Rhysida Behind Attack on Children’s Hospital

A man holding a shield with a healthcare cross inside of it.
Photo ID: 475767030 © Diloka107/DepositPhotos.com

In early February, Lurie Children’s Hospital announced it was the victim of a cyberattack. While at first the nature of the attack and the group behind it were unknown, the Rhysida ransomware gang has now claimed responsibility.

The impact of the attack

Lurie Children’s took its systems offline in response to the attack, but has since restored its email and phone systems. However, according to a statement on the hospital’s website, updated on February 22nd, its “electronic health records system, including MyChart, is currently offline.”

While the children’s hospital states that it “is open and providing care to patients with as little disruption as possible,” some patients have had difficulty scheduling appointments since the cyberattack. One family’s health insurance appeal has also been put in jeopardy, as they are unable to access their daughter’s health records thanks to the hack.

Rhysida ransomware

The ransomware gang Rhysida added Lurie Children’s to its dark web leak site on February 28th. The cybercriminal group claims to have stolen 600 GB of data from the hospital and is selling it for 60 BTC (approximately $3.7 million) to a single buyer. However, if the data does not sell, Bleeping Computer reports the gang will lower the price or leak it for free.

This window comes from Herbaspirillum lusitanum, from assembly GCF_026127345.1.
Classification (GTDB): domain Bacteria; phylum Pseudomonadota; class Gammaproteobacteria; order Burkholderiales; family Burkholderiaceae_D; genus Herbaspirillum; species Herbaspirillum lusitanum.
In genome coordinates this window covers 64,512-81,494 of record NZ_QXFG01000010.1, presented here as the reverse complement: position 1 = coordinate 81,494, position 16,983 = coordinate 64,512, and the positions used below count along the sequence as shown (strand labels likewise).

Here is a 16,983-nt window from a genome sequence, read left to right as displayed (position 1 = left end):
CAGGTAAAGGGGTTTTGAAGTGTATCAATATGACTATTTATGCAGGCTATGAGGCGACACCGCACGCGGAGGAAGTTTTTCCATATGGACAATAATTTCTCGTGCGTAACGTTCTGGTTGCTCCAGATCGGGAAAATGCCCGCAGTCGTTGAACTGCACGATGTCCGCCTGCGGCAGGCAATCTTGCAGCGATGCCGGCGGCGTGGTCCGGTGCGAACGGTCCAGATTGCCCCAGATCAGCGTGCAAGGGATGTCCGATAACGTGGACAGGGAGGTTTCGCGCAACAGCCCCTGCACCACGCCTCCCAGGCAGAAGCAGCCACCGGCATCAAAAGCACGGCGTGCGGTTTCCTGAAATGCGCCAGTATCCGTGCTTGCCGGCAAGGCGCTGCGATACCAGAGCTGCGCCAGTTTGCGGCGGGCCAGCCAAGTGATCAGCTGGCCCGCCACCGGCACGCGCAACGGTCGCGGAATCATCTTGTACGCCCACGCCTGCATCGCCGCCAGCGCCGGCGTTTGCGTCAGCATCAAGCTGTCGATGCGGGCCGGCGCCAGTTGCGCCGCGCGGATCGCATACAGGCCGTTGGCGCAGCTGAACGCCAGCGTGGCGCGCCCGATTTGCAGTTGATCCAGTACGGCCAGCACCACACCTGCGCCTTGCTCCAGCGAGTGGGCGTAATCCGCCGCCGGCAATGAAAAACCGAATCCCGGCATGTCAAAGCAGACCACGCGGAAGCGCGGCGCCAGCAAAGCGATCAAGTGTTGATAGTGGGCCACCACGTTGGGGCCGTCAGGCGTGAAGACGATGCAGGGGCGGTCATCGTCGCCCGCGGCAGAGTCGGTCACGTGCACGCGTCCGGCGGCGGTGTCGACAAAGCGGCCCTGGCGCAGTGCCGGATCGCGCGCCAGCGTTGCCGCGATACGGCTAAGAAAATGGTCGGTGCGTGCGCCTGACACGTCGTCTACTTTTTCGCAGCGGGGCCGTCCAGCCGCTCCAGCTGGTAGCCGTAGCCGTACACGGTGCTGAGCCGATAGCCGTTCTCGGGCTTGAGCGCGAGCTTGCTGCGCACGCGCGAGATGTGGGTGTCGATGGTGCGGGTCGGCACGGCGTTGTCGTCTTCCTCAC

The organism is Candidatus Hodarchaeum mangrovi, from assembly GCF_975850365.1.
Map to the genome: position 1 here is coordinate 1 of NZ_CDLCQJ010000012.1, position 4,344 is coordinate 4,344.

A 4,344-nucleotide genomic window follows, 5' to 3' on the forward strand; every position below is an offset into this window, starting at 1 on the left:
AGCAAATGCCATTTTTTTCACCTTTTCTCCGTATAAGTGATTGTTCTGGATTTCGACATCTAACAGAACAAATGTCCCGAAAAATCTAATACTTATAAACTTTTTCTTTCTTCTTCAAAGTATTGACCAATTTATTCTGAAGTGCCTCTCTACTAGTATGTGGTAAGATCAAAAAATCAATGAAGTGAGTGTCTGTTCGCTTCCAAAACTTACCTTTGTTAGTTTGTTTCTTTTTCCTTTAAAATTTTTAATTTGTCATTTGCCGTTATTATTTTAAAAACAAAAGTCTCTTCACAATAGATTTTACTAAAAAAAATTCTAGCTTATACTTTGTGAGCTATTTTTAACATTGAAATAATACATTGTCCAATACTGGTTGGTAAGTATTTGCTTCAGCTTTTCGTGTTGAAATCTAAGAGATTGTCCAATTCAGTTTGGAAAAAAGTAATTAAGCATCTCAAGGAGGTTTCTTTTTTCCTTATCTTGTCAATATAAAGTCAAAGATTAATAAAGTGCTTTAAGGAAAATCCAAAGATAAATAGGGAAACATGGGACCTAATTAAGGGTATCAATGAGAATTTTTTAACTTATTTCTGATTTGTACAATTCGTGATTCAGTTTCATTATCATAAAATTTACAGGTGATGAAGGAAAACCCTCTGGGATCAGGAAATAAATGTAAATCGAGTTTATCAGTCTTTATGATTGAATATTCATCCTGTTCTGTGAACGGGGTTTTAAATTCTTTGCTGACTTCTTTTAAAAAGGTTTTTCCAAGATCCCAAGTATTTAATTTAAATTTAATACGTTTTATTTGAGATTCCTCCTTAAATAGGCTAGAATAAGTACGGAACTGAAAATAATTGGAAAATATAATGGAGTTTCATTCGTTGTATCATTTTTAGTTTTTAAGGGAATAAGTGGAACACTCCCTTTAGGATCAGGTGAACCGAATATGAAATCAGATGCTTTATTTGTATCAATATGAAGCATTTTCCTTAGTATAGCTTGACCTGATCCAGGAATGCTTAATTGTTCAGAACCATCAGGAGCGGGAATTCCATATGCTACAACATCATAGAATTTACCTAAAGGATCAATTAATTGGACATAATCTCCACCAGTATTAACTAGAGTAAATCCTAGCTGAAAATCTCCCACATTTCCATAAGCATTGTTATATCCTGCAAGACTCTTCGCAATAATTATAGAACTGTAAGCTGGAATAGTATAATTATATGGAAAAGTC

Rhysida started operating in May 2023 and has claimed responsibility for 85 attacks so far, according to data from eCrime.ch. Of those 85 attacks, nine have been on organizations in the hospital and healthcare sector, including Prospect Medical Holdings. In that attack, the gang allegedly stole over 500,000 SSNs, as well as photocopies of IDs belonging to Prospect Medical Holdings employees.

Hospitals under attack

Unfortunately, ransomware attacks on healthcare organizations are common. According to data from eCrime.ch, ransomware gangs claimed responsibility for 335 attacks on the healthcare sector in 2023 and 64 since the start of 2024. These kinds of attacks can kill patients, and when hospital data is stolen, patients and staff face the additional threat of identity theft.

While governments have been cracking down on ransomware gangs, their efforts are not always successful. For example, ransomware gangs AlphV/Blackcat and LockBit had their dark web leak sites seized by law enforcement, but returned within weeks.

It thus seems that we can expect ransomware attacks on hospitals to continue for the foreseeable future.

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